Ryan Pryor, Pastor at Mission Hills Christian Church, was a graduate in the first cohort who took our twelve-week Certificate Course in Spiritual Entrepreneurship. We talked with him recently his ministry and how the program impacted the work he is doing.

Ryan, a graduate of Fuller Seminary, was seeking to bring fresh things to his community and had a lot of vision, hopes and dreams for long term revitalization of both his church and the community they serve.

Ryan started his ministry, which he calls ‘essentially a re-plant,” a little over two years ago. He started from scratch, and has had to figure most things out on the job. His focus was on spiritual innovation, asking the question, What do people in general in the 21st century need spiritually and in particular what did the Mission Hills community need? And along with that he is asking larger questions about the future of Christianity in the U.S. What will it look like? Putting those questions into practice in real people’s lives has been the focus in the two years he has been at Mission Hills.

It was his desire to explore the implications of these questions that drew him to our program. The Certificate in Spiritual Entrepreneurship is designed to help people think through questions like these in a focused and practical way, giving not only the necessary tools to explore theological innovation, but also adding models for working through change in a congregation, community or venture in ways that lead to transformative outcomes. Ryan said that one of the helpful concepts he gained from the program was the MVB, or Minimum Viable Benefit, which is one of the tools we offer our students as a means of focusing their energies, enabling them to determine potential outcomes and risks and achieve desired goals in effective ways. “There are so many people all over Los Angeles who are interested in issues of spirituality, who have come to Mission Hills because they are finding that what we are talking about and the kind of community we are creating resonates with their hopes and needs,” Ryan said. The class has helped Ryan refine his vision, take the risks and learn how to make necessary adjustments while things are in motion.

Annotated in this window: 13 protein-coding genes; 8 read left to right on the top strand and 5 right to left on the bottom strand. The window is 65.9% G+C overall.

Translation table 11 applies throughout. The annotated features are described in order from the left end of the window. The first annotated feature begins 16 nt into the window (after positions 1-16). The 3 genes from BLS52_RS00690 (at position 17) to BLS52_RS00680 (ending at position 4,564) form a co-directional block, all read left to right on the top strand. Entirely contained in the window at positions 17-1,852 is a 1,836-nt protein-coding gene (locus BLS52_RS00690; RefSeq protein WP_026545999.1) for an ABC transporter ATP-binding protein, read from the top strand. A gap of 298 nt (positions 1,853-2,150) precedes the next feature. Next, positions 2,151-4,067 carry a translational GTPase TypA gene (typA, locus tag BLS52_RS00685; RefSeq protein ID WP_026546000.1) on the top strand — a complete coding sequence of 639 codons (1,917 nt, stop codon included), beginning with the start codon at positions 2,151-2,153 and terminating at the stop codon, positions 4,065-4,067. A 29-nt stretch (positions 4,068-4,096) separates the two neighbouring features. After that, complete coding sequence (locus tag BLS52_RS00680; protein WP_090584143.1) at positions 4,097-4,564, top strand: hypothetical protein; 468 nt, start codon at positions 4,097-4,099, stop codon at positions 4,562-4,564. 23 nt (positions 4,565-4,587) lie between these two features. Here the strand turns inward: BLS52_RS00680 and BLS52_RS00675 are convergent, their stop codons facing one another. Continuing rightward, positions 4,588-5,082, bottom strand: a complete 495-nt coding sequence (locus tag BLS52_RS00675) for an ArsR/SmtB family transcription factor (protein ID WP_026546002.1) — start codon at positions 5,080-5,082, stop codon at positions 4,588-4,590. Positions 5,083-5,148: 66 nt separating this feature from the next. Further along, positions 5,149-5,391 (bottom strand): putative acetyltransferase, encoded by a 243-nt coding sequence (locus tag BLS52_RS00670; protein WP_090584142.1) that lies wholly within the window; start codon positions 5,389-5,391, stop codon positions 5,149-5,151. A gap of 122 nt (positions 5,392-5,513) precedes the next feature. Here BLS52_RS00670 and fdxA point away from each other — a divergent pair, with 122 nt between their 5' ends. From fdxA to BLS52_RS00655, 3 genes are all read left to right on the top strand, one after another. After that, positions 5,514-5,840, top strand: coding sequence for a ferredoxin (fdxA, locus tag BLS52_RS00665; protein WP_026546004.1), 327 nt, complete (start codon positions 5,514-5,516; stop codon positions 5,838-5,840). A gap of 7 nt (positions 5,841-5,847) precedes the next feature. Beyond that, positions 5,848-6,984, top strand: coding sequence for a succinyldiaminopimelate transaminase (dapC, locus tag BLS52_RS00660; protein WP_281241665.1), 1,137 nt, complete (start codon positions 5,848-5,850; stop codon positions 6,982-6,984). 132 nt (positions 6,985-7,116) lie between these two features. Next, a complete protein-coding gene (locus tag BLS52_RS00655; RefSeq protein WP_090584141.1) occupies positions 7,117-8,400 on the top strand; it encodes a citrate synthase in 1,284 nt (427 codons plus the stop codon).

“The questions that you are asking right now are the questions that are going to innovate the future of Christianity in church communities wherever you are. For those who are burned out, there are places you can go and there is a way forward, there is a place for you and Hatchery and its programs are one of those places.” (Click below to view video interview)


If like Ryan, you are asking questions about what the future of your community looks like, or you are wrestling through how to effect transformation and change, or you want to learn how to ask new theological questions, we invite you to check out our course and the other offerings we have on our website: https://www.hatcheryla.com. A new cohort starts end of January!

AuthorAlisa Mittelstaedt